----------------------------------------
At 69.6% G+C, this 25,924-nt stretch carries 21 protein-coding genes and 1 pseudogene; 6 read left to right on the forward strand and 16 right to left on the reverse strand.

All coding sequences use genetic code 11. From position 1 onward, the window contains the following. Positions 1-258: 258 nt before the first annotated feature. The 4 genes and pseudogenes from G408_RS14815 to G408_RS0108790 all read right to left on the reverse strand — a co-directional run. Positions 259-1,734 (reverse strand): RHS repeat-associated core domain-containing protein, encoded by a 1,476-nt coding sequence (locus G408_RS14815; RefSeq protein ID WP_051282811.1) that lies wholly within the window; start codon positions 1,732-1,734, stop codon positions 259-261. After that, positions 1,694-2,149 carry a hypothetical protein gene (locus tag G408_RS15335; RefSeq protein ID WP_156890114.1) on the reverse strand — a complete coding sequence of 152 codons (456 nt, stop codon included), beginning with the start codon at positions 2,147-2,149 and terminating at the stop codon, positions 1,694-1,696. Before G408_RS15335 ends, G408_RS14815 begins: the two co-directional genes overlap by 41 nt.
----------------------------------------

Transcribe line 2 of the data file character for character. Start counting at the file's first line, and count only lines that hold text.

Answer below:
All coding sequences use genetic code 11. From position 1 onward, the window contains the following. Positions 1-258: 258 nt before the first annotated feature. The 4 genes and pseudogenes from G408_RS14815 to G408_RS0108790 all read right to left on the reverse strand — a co-directional run. Positions 259-1,734 (reverse strand): RHS repeat-associated core domain-containing protein, encoded by a 1,476-nt coding sequence (locus G408_RS14815; RefSeq protein ID WP_051282811.1) that lies wholly within the window; start codon positions 1,732-1,734, stop codon positions 259-261. After that, positions 1,694-2,149 carry a hypothetical protein gene (locus tag G408_RS15335; RefSeq protein ID WP_156890114.1) on the reverse strand — a complete coding sequence of 152 codons (456 nt, stop codon included), beginning with the start codon at positions 2,147-2,149 and terminating at the stop codon, positions 1,694-1,696. Before G408_RS15335 ends, G408_RS14815 begins: the two co-directional genes overlap by 41 nt.